Vendredi 28 avril de 11h00 à 12h00
Salle des séminaires IBS
par Dr Ombeline Rossier (Institut de Biologie Intégrative de la Cellule, Gif sur Yvette)
Bacteriophages are natural predators of bacteria. Following the injection of their genetic material into the host cell, they highjack the host cell machinery for their replication and assembly. Early mechanisms of host takeover by phages remain poorly understood.
The virulent phage T5 constitutes an original model to uncover early viral effectors targeting host cell functions : it injects its 122-kb linear dsDNA in two steps. Eight percent of the genome are first transferred into the cell and the injection pauses. Following expression of 17 pre-early genes, the host DNA is degraded and host defense systems are inactivated. Viral DNA transfer resumes after 3-5 minutes to allow entry of the rest of the genome (that encodes proteins necessary for viral DNA replication, virion assembly and release).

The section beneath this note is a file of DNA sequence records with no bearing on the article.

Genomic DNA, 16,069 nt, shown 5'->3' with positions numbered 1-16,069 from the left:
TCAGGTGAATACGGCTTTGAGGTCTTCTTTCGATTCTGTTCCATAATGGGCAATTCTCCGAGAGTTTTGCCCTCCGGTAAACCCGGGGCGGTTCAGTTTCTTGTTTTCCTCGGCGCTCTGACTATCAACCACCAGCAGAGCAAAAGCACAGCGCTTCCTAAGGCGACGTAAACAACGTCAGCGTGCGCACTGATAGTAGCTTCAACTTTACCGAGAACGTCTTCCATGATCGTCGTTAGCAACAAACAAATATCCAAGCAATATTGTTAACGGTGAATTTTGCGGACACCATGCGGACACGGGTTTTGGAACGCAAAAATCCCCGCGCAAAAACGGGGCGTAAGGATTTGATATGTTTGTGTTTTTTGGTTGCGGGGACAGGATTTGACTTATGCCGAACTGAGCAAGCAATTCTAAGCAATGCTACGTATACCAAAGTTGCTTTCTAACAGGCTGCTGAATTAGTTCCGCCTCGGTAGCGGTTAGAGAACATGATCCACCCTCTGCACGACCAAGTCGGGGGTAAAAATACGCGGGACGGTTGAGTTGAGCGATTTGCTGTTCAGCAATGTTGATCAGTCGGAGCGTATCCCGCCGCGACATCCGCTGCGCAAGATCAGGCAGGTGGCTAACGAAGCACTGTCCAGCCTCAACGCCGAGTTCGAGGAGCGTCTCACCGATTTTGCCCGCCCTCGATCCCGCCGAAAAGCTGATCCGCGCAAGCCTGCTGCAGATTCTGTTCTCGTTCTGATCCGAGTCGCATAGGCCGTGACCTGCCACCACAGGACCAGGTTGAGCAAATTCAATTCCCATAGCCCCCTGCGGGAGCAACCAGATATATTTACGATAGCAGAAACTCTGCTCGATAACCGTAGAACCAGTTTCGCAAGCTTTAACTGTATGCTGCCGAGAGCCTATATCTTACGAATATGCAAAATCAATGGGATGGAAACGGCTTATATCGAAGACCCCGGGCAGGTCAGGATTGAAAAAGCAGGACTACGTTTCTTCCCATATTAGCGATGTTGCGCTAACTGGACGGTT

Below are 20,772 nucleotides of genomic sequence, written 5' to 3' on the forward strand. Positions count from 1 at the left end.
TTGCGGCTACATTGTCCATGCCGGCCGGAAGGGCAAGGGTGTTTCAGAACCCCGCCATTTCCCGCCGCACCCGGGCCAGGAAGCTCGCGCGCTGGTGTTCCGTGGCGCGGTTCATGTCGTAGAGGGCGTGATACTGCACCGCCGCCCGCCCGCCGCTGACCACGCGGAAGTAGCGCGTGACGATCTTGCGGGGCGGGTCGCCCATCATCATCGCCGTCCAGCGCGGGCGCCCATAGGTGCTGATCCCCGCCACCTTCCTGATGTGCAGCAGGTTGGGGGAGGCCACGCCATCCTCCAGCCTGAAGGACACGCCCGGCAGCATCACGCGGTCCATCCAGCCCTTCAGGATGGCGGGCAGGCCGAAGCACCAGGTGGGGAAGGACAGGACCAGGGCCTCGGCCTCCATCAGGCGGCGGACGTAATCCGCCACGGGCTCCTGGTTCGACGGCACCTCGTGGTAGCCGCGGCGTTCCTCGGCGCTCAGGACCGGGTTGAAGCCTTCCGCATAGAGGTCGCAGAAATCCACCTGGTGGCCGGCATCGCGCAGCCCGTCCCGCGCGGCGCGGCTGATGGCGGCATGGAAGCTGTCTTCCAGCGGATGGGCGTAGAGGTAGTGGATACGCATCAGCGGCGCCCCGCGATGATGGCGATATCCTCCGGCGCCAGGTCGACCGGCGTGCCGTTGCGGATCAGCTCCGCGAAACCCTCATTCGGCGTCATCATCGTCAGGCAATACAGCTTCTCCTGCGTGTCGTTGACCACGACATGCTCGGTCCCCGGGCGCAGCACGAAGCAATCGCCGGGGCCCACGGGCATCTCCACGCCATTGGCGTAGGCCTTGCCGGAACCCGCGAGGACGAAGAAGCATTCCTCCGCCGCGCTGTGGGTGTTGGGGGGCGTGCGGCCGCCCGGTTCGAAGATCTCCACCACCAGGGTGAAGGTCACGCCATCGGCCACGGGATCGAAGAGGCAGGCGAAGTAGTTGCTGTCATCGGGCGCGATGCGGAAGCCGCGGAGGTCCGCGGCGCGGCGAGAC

Among the pre-early genes injected first, thirteen escape functional prediction. To assess their significance for T5 infection, we developed several genome engineering strategies to generate phages carrying deletions or conditional mutations. Characterization of the mutants showed that at least four pre-early genes play a major role in infection. In parallel, ectopic expression revealed that some pre-early genes are toxic to E. coli. Exploration of the early events of phage infection now calls for further functional and structural investigations of the pre-early proteins, which are crucial for host neutralization and thus might eventually inspire the design of new antimicrobial drugs.
Hôte : Cécile Breyton (IBS/Groupe Membrane et pathogènes)